Cooper Medical School of Rowan University student named HHMI research fellow
Cooper Medical School of Rowan University student Kathy Williams was one of 66 medical and veterinary students nationwide to be awarded a prestigious research fellowship from the Howard Hughes Medical Institute (HHMI).
The award will enable Williams to spend a year working in the laboratory of Anil K. Rustgi, MD, chief of the Division of Gastroenterology at University of Pennsylvania Perelman School of Medicine and director of the school’s Center for Molecular Studies in Digestive and Liver Diseases. Williams’ research will focus on identifying genes which cause colon cancer to metastasize to the liver.
“I’m very proud and excited about the HHMI fellowship,” said Williams. “I look forward to having an incredible learning experience with Dr. Rustgi. I also believe this opportunity will help me become a more well-rounded clinician-scientist in the future.”
With the incidence of colorectal cancer increasing, Williams said she hopes her research will contribute to the prevention or treatment of the disease. Now in her third year of medical school, her interest in medical research began as a graduate student in biotechnology at Johns Hopkins University. At Hopkins, she investigated new drugs and chemotherapy regimens useful in the treatment of tuberculosis. Williams will continue her fourth year of medical school beginning the fall of 2017, after she completes her research fellowship.
“At CMSRU, we believe that student research is an important component of medical education, as the experiences enhance students’ problem solving and critical thinking skills,” says Paul Katz, MD, dean of CMSRU. “We are extremely proud of Ms. Williams for being selected for this competitive research fellowship and look forward to seeing the results of her work.”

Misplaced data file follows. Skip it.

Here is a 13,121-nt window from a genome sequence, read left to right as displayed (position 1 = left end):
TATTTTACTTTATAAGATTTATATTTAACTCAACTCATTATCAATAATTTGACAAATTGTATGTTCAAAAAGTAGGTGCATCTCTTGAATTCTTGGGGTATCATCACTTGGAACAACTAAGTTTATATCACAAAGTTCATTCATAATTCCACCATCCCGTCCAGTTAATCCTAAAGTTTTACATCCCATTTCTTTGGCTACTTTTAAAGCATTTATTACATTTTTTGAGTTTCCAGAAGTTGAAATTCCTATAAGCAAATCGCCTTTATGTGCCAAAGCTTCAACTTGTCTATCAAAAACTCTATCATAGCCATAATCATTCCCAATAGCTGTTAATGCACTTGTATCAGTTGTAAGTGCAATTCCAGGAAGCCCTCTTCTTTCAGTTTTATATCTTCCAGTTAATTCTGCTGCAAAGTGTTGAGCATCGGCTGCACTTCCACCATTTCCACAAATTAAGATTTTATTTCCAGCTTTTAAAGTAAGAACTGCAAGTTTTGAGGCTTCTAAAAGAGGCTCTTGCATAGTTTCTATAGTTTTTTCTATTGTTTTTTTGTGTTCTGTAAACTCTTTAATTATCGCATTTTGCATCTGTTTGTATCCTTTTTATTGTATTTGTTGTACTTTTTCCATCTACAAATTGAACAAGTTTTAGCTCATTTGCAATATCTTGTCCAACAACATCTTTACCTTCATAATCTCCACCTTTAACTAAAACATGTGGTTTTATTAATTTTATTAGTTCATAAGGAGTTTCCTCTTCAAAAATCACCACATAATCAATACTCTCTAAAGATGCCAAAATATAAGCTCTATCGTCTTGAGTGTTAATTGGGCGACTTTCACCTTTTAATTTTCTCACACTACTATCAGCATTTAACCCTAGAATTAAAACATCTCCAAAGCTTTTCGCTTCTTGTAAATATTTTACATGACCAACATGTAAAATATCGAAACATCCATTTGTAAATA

This year’s HHMI fellows come from 34 schools across the United States and are supported by the HHMI Medical Research Fellows Program, a $3 million annual initiative designed to develop the next generation of physician scientists in the United States. Each medical fellow receives $41,000 in grant support, and fellows are eligible to apply for a second year in the program.
The fellowships permit the students to take a break from their medical and veterinary school courses, and spend the year conducting basic, translational or applied biomedical research at academic or nonprofit research institutions anywhere in the United States except the NIH campus in Bethesda, Maryland or other federal agencies.
The HHMI Medical Research Fellows Program has funded more than 1,700 students since its launch in 1989, and is one of the few privately funded programs in the nation that sponsor year-long fellowships for medical, dental and veterinary students. HHMI received 195 applications for this year’s program, up from 187 in the previous year.